In search of a healthy and energy efficient building
Concordia University, July 15, 2015. Image credit: Fariborz Haghighat
Imagine if, in an effort to clean the air more efficiently, you were involuntarily introducing chemicals more dangerous than the ones you were trying to scrub. Concordia University researchers have found that this exact situation is happening with a type of air filter called photocatalytic oxidation (PCO), a product already on the market. The chemical by-product? Formaldehyde, a known human carcinogen.
In a paper published in the journal Building and Environment, recent doctoral graduate Lexuan Zhong and her supervisor Fariborz Haghighat present the findings of their independent testing of the PCO systems, which filter air using ultraviolet light. This is the first time the systems have been independently tested.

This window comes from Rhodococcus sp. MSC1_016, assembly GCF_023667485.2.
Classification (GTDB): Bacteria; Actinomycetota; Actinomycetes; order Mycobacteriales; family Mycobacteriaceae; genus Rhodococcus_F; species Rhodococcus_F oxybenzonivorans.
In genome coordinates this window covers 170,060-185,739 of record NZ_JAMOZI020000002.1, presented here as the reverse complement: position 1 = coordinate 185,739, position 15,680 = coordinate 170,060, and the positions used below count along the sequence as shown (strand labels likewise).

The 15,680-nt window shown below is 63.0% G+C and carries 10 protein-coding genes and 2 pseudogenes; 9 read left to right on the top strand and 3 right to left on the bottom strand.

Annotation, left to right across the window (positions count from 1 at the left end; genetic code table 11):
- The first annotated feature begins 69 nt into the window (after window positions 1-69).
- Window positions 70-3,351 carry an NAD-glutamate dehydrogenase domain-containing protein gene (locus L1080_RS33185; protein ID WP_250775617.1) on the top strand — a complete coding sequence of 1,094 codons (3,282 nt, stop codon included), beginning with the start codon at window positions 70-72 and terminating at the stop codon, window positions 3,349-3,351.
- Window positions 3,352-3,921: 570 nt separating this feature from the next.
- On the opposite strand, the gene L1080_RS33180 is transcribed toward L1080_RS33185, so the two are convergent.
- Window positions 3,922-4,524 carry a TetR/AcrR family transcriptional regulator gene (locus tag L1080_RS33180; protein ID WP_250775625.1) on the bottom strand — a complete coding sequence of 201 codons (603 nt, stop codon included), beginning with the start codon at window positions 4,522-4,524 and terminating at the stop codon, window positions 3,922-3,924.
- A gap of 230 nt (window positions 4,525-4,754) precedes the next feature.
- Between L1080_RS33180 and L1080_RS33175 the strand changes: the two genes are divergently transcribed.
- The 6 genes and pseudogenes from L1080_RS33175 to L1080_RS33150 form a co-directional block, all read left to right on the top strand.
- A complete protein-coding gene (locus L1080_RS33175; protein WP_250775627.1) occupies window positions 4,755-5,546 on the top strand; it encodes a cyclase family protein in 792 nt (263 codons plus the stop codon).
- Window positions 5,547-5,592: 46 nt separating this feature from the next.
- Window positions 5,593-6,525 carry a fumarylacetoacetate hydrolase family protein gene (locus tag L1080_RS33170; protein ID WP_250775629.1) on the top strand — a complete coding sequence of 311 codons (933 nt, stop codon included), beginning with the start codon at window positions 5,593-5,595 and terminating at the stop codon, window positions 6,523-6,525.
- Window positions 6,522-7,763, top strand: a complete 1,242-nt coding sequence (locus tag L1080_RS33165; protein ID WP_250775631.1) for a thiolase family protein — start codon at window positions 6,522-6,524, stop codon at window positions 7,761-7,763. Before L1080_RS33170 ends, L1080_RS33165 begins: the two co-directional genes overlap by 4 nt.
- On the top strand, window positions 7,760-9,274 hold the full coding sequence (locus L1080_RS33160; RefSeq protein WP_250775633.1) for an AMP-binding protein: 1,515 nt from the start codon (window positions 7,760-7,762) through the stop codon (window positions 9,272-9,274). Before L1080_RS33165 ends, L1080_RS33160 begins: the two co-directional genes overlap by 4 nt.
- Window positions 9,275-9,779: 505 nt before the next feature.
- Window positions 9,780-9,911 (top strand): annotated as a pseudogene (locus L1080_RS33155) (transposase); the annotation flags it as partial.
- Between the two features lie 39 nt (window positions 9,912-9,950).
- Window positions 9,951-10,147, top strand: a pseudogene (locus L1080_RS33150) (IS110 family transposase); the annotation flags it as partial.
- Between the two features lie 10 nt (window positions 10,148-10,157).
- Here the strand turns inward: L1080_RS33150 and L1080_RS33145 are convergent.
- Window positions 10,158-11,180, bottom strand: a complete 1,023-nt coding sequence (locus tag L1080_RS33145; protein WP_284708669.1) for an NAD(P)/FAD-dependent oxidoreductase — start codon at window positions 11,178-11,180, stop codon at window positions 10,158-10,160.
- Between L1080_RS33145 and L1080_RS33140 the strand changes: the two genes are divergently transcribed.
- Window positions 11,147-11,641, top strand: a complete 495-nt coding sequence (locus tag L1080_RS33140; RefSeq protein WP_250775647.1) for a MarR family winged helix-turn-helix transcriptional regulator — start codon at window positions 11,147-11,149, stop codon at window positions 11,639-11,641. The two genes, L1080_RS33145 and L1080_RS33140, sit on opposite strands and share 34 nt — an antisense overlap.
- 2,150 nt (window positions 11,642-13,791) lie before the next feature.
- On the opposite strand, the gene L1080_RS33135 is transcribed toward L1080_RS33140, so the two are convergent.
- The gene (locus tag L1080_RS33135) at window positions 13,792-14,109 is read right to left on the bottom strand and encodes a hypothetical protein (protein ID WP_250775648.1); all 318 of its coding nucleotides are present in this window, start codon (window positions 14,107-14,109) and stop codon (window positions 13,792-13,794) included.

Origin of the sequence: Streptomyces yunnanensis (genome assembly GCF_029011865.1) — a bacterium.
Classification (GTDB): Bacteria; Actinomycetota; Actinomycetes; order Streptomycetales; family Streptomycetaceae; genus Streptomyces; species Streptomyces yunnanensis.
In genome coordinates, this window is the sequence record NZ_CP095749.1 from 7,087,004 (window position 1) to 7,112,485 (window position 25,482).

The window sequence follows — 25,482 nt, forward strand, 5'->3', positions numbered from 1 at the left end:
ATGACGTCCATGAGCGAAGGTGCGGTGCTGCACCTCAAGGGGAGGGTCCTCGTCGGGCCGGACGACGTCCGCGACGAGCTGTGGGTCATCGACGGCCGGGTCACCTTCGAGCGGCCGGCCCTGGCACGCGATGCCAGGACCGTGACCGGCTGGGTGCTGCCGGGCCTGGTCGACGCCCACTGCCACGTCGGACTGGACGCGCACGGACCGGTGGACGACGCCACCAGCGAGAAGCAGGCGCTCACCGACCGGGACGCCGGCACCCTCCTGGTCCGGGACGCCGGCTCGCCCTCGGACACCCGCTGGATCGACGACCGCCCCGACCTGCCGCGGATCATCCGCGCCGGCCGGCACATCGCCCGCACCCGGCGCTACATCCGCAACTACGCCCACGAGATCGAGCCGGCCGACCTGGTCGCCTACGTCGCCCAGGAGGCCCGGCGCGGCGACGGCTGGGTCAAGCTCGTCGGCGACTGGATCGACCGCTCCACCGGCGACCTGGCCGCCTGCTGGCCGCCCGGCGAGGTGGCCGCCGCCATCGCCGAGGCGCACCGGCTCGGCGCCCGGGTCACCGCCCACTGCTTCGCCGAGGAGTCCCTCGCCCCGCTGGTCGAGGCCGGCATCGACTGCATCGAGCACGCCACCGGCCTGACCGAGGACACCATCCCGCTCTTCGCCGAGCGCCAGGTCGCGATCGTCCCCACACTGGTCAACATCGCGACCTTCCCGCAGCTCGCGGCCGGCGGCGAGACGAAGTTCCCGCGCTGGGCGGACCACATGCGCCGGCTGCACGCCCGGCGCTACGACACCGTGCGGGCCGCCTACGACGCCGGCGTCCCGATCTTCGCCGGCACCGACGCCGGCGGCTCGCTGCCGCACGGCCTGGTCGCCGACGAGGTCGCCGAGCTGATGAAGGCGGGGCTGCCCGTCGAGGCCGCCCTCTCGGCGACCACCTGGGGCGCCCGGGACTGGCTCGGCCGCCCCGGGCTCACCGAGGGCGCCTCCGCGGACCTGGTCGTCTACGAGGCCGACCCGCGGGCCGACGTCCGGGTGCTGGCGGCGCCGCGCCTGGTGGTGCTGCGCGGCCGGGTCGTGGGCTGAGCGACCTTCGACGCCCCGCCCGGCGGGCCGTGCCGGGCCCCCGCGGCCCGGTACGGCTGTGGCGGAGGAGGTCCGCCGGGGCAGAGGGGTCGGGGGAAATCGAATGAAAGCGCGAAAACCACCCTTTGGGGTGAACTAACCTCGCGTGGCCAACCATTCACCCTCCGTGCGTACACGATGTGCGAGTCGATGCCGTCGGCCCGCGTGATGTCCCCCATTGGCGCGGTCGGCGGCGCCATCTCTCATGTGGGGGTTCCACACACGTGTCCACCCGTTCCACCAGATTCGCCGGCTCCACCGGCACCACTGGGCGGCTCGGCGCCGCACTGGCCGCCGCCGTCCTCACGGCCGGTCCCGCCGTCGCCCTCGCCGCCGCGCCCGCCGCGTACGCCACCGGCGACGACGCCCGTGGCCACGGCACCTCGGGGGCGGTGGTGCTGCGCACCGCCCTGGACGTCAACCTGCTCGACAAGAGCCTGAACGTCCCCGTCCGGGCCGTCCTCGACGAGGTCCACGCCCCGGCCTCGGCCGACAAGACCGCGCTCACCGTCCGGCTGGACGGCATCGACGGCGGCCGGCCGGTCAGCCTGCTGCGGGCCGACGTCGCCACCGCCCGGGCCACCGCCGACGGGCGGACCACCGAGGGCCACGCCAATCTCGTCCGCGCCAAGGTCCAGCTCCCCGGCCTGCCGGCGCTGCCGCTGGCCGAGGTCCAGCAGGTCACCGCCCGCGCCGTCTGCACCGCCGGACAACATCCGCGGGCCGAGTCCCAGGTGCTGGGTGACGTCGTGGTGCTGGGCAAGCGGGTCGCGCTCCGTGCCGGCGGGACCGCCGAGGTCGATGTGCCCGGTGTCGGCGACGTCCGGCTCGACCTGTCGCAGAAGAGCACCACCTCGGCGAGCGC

Besides developing systems that adequately filter without adding by-products, the other major goal is to reduce energy consumption. While the main (PCO) system currently in use employs mechanical ventilation, where fresh air is pumped in from outside and taken out from inside, the method is not very energy efficient. Neither are some other modern systems: Haghighat’s colleague Chang-Seo Lee points to activated charcoal carbon filters (which do have standards attached) as an example of a good technology but one that requires a lot more energy to operate.